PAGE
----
ALWAYS CALL 911 if you are in immediate danger and need emergency help.
For information about Maria recovery in Puerto Rico, please contact:
• Puerto Rico Emergency Management and Disaster Administration Agency (AEMEAD): 787-724-0124
For information about Maria recovery in the U.S. Virgin Islands, please contact:
• Virgin Islands Territorial Emergency Management Agency (VITEMA): 340-774-2244
To report suspected spills, contamination or possible violations:
• To report oil, chemical, or hazardous substance releases or spills, call the National Response Center 1-800-424-8802 (24 hours a day every day). For those without 800 access, please call 202-267-2675.
• Report a suspected environmental violation on EPA's reporting page.
For general questions about EPA’s response in Region 2, please call 1-888-283-7626 during regular business hours.
Media inquiries should be directed to firstname.lastname@example.org.
EPA Hurricane Maria Update – October 12, 2017
EPA’s Region 2 offices are managing EPA’s response efforts to Hurricane Maria. EPA is supporting the Federal Emergency Management Agency (FEMA) through its assistance to the governments of Puerto Rico and the U.S. Virgin Islands (USVI). EPA is focused on environmental impacts and potential threats to people’s health caused by Hurricane Maria, as well as the safety of those in the affected areas. Our priority is getting clean drinking water to residents, which includes sampling, analysis and lab support, and getting wastewater systems up and running. EPA’s missions also include oil and chemical spill response, oil and chemical facility assessments and debris management.
EPA continues to deploy personnel to Puerto Rico and the U.S. Virgin Islands as conditions allow. As of October 12, 2017:
• About 243 personnel are currently involved in hurricane response efforts.
• About 57 personnel are on the ground in USVI to assist with response efforts.
• About 89 personnel are on the ground in Puerto Rico to assist with response efforts.
EPA continues to work with FEMA, the U.S. Army Corps of Engineers and the Puerto Rico and USVI governments on debris management. EPA will provide assistance to establish and operate facilities for receiving debris. In Puerto Rico, the Environmental Quality Board has approved the disposal of construction debris and wet debris at the following landfills: Peñuelas Valley, Ecosystems, Cabo Rojo, Humacao, Hormigueros, Vega Baja, Toa Baja, Ponce, and Salinas.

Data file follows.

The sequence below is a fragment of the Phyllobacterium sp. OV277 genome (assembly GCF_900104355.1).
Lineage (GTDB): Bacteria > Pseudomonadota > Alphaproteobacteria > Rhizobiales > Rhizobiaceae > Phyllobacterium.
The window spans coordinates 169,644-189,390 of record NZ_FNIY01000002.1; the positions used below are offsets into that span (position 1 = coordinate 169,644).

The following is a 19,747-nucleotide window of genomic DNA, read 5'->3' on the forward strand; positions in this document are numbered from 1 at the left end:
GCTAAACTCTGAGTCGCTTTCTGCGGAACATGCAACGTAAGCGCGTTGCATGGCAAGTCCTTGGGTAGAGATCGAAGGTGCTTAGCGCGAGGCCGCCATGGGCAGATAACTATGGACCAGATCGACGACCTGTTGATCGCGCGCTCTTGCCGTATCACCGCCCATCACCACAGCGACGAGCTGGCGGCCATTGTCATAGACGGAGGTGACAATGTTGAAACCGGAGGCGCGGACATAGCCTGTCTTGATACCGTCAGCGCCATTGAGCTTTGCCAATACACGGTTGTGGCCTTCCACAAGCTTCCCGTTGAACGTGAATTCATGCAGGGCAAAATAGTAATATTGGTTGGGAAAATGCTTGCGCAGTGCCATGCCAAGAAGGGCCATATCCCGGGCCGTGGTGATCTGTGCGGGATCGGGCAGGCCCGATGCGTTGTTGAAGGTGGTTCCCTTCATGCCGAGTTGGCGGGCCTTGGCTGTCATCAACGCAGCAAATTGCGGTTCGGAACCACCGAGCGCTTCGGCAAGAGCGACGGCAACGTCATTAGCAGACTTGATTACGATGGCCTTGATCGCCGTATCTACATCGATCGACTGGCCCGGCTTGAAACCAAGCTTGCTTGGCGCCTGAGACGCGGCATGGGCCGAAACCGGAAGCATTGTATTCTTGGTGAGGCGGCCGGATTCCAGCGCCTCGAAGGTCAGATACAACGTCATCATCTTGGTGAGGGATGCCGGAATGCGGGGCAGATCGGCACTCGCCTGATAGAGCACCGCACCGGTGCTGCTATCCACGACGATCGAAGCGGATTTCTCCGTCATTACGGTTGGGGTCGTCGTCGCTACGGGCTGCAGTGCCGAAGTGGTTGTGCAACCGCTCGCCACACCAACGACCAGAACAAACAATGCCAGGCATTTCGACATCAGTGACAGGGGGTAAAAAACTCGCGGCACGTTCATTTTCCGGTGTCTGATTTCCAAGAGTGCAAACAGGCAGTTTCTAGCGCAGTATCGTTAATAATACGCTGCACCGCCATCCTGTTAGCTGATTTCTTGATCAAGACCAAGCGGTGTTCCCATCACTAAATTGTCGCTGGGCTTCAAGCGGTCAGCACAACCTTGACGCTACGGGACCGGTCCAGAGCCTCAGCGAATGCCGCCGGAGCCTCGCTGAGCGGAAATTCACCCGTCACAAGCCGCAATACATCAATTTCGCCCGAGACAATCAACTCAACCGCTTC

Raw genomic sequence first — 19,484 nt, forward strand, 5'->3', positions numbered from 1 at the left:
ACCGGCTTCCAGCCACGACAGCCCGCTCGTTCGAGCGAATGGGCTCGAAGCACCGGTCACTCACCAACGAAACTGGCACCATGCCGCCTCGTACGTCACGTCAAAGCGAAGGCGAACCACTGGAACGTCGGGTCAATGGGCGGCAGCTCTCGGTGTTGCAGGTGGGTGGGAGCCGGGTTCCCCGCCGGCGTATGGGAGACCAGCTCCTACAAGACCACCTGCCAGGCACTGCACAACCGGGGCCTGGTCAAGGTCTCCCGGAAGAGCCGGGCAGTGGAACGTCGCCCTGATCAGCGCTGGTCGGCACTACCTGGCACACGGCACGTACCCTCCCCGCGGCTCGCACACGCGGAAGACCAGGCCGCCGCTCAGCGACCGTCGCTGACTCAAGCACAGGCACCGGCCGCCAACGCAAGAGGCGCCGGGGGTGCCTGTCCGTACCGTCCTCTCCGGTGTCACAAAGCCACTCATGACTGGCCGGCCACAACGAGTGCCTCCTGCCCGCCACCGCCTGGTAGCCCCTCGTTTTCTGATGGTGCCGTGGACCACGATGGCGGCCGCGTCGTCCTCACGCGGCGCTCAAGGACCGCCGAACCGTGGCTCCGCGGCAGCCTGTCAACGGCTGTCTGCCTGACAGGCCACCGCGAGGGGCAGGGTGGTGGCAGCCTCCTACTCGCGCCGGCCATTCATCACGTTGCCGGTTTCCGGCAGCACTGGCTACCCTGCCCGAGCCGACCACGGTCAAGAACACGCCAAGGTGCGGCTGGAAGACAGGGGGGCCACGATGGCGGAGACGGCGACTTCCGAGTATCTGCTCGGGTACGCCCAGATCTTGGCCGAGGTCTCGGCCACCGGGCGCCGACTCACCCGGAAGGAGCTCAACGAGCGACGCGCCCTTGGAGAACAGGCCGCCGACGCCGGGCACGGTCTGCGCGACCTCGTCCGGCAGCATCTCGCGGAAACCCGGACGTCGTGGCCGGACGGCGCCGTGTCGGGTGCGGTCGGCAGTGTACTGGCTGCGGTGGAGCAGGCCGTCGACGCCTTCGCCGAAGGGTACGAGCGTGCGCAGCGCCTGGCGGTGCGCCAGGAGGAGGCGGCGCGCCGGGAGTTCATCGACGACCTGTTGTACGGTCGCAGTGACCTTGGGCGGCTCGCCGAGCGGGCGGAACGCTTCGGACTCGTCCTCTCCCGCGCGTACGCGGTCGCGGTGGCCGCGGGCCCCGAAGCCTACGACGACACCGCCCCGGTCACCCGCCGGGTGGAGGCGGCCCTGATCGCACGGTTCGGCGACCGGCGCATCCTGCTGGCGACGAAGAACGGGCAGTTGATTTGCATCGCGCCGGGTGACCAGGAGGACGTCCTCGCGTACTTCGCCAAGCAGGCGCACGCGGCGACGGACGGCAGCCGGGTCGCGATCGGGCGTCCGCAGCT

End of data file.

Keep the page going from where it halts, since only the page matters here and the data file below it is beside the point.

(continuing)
In Puerto Rico and the USVI, EPA is coordinating with the U.S. Coast Guard on supporting the recovery of submerged or damaged vessels.
In the USVI, EPA coordinated with the USVI government regarding the re-opening of public schools. The Virgin Islands Department of Education identified schools on St. Thomas and St. Croix which were prioritized for testing of drinking water by EPA in coordination with the Department of Planning and Natural Resources. EPA will continue to coordinate efforts for drinking water sample collection at schools with the USVI government.
Assessment of Superfund Sites, Oil Sites and Regulated Facilities
EPA also continues to re-assess Superfund sites, oil sites, and chemical facilities in both Puerto Rico and the USVI to determine if the sites were affected by Hurricane Maria and if there is a potential for contamination to cause off-site impacts.
Drinking Water and Wastewater Management
• EPA continues to coordinate drinking water sampling with the U.S. Virgin Islands Department of Natural Resources.
• The EPA continues to focus on assessing both drinking water and wastewater systems and continues to work closely with the government of Puerto Rico.
• Thirty three percent of Puerto Rico’s sewage treatment plants remain non-operational. Raw sewage continues to be released into waterways and is expected to continue until repairs can be made and power is restored.
Water contaminated with livestock waste, human sewage, chemicals and other contaminants can lead to illness when used for drinking, bathing and other hygiene activities. According to the Centers for Disease Control and Prevention (CDC), people should not use the water from rivers, streams and coastal water to drink, bathe, wash or to cook with unless first boiling this water for a minimum of one minute. If boiling the water is not possible, water may be disinfected with bleach. To learn more about making water safe in an emergency, go to CDC’s Making Water Safe in an Emergency web page.
SIEMPRE LLAME AL 911 si se encuentra en peligro inmediato y necesita ayuda de emergencia.
Para obtener información sobre la recuperación tras el Huracán María en Puerto Rico, póngase en contacto con la:
• Agencia Estatal para el Manejo de Emergencias y Administración de Desastres (AEMEAD) de Puerto Rico: 787-724-0124
Para obtener información sobre la recuperación tras el Huracán María en las Islas Vírgenes Estadounidenses, póngase en contacto con la:
• Agencia Territorial para el Manejo de Emergencias de las Islas Vírgenes (VITEMA): 340-774-2244
Para reportar sospechas de derrames, contaminación o posibles infracciones:
• Para reportar derrames o liberación de aceite, sustancias químicas o peligrosas, llame al Centro Nacional de Respuesta al 1-800-424-8802 (las 24 horas del día, todos los días). Si no se tiene acceso a números con 800, por favor llame al 202-267-2675.
• Reporte una infracción ambiental sospechada en la página para reportes de la EPA.
Para preguntas generales acerca de la respuesta de la EPA en la Región 2, sírvase llamar al 1-888-283-7626 durante horarios normales de atención.
Las indagaciones de los medios de comunicación deben dirigirse a email@example.com.